NBC Shrinks Ad Load; Earned Media In Free Fall?

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Lightening The Load

NBC said it will reduce its ad load in response to the coronavirus pandemic. Ad sales chairman Linda Yaccarino wrote a blog post detailing a plan to reduce ads across categories, including news and late-night talk shows, to free more time for pandemic coverage. But the cuts will be permanent for all programming, since NBC was already working toward fewer, less interruptive commercials. NBC didn’t specify how much it would reduce its ad load, but said it will take different approaches to different types of programming, Adweek reports. Total consumption on NBC properties was up 27% in March, but reducing ad load allows the network to be more flexible with advertisers that might reduce or cancel campaigns.

Unearned Media

Many brands, especially direct-to-consumer and ecommerce companies, depend on earned media. “A growing number of them are reporting on the compounding effects of a loss of revenue due to decreased affiliate sales and a loss of opportunity due to insufficient earned media,” writes the ecommerce and media research firm 2PM. Brand partnerships, collabs, events and announcements aren’t launching or being covered right now. Without fashion, culture and general news coverage, affiliate inventory is down, and supply is also restricted because retailers including Walmart, Macy’s and Patagonia suspended affiliate programs for the pandemic. On top of that, Amazon, the big kahuna, removed third-party affiliate vendors from its affiliate program at the end of March. Though that move was planned before the coronavirus surfaced in the United States.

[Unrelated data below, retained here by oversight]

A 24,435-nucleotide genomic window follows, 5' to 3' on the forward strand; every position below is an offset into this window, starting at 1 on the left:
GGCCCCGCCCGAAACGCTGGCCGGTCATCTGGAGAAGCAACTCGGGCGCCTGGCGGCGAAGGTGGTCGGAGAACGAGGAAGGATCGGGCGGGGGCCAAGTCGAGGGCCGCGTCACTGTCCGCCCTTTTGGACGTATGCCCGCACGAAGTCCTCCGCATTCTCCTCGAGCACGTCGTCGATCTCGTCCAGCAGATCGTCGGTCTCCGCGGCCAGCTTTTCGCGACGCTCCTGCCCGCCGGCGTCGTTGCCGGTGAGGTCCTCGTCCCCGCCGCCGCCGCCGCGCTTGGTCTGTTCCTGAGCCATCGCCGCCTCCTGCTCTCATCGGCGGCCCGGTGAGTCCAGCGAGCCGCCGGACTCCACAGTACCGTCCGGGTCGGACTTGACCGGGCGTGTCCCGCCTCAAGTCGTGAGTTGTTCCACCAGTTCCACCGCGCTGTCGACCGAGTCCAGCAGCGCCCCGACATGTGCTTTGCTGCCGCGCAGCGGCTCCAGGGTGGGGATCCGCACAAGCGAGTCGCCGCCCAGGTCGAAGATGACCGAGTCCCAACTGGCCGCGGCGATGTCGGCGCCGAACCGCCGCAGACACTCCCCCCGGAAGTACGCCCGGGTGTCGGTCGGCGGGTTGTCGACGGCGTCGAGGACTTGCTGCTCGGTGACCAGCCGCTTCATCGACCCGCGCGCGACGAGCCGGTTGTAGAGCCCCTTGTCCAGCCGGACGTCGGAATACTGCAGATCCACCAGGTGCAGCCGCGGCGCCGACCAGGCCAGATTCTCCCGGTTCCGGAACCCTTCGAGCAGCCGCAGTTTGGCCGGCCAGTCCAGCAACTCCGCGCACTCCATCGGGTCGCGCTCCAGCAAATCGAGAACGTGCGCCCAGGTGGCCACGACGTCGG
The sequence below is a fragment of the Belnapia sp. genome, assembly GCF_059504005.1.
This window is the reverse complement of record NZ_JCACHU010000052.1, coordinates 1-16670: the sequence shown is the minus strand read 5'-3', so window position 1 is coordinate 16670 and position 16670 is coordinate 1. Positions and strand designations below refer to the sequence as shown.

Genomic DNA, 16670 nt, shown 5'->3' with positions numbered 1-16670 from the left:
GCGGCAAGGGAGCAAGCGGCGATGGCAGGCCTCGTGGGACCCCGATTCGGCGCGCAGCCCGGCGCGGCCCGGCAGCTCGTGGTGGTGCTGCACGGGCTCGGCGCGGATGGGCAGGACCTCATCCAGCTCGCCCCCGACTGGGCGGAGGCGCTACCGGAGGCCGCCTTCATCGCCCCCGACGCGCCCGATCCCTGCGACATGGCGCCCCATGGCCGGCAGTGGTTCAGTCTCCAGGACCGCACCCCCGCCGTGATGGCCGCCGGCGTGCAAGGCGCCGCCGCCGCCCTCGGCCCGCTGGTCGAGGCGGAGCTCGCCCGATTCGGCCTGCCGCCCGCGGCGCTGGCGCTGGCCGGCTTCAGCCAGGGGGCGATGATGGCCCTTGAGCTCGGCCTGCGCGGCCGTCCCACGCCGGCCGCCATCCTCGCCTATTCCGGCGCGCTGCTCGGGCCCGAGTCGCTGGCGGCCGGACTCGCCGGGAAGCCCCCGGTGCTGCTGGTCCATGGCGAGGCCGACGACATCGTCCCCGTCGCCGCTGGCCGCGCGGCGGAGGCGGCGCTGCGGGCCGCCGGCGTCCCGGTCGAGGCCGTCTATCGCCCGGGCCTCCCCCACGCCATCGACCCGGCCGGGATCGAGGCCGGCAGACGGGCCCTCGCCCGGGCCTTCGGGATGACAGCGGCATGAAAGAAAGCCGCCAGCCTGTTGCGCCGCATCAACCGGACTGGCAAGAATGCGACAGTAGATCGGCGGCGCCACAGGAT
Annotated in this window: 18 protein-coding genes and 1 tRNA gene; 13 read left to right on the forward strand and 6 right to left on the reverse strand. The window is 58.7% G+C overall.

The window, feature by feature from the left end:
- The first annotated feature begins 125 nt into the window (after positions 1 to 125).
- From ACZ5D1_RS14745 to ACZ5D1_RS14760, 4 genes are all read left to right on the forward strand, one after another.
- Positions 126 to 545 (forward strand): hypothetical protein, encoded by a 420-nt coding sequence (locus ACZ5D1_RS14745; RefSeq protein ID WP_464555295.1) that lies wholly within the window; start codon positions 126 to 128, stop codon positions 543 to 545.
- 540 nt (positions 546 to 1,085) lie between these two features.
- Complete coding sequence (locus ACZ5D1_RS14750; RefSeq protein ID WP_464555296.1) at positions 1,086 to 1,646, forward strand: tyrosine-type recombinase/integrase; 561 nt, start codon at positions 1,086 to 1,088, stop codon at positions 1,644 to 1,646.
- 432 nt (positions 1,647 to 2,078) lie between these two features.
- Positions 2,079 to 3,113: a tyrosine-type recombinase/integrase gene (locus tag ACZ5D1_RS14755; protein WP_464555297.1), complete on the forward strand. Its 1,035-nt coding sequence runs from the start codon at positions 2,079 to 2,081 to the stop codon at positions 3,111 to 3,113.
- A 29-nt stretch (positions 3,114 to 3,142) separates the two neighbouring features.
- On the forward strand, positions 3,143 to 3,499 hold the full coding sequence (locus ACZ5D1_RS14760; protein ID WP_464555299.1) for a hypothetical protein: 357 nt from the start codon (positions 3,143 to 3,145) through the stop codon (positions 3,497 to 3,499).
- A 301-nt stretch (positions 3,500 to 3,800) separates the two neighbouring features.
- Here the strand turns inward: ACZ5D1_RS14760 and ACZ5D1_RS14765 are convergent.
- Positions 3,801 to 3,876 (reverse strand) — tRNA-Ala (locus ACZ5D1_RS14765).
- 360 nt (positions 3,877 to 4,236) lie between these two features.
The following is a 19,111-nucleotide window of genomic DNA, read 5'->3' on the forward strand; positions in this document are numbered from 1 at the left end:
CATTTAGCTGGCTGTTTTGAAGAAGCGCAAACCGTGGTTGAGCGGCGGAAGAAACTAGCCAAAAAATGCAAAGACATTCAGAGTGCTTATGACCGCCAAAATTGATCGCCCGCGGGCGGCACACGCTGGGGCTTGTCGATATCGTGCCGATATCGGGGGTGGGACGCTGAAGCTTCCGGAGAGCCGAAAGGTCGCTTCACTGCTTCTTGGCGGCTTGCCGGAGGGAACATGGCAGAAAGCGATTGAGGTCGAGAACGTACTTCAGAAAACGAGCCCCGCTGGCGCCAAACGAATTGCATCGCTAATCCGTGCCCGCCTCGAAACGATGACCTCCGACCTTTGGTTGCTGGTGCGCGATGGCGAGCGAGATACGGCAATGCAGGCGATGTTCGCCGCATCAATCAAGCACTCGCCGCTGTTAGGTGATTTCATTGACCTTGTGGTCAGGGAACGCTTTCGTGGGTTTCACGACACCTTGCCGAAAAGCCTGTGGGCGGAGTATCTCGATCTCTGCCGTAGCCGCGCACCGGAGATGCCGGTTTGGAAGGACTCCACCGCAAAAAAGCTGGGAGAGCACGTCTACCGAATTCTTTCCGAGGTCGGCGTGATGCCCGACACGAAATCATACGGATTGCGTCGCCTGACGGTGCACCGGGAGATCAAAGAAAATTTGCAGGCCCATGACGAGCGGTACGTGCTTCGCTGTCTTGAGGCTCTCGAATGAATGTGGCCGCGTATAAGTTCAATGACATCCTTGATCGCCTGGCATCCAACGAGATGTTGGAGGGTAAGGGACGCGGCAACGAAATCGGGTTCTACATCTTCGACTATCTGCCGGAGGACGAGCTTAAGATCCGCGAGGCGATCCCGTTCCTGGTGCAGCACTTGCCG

Side Hustle Economy

When most people think of the digital economy, they imagine large tech and media companies in San Francisco and New York City. But tiny ecommerce ventures and service providers, sometimes one or two people, are critical for local economies, according to research based on GoDaddy data and public income data. These online businesses –many are side hustles – are vulnerable right now, since they don’t qualify for unemployment or small business benefits, The New York Times reports. “While that’s true, there is also this digitally enabled economic activity at the grassroots level that we haven’t really been able to see clearly before,” said Karen Mossberger, a professor of public policy at Arizona State and author of the study.

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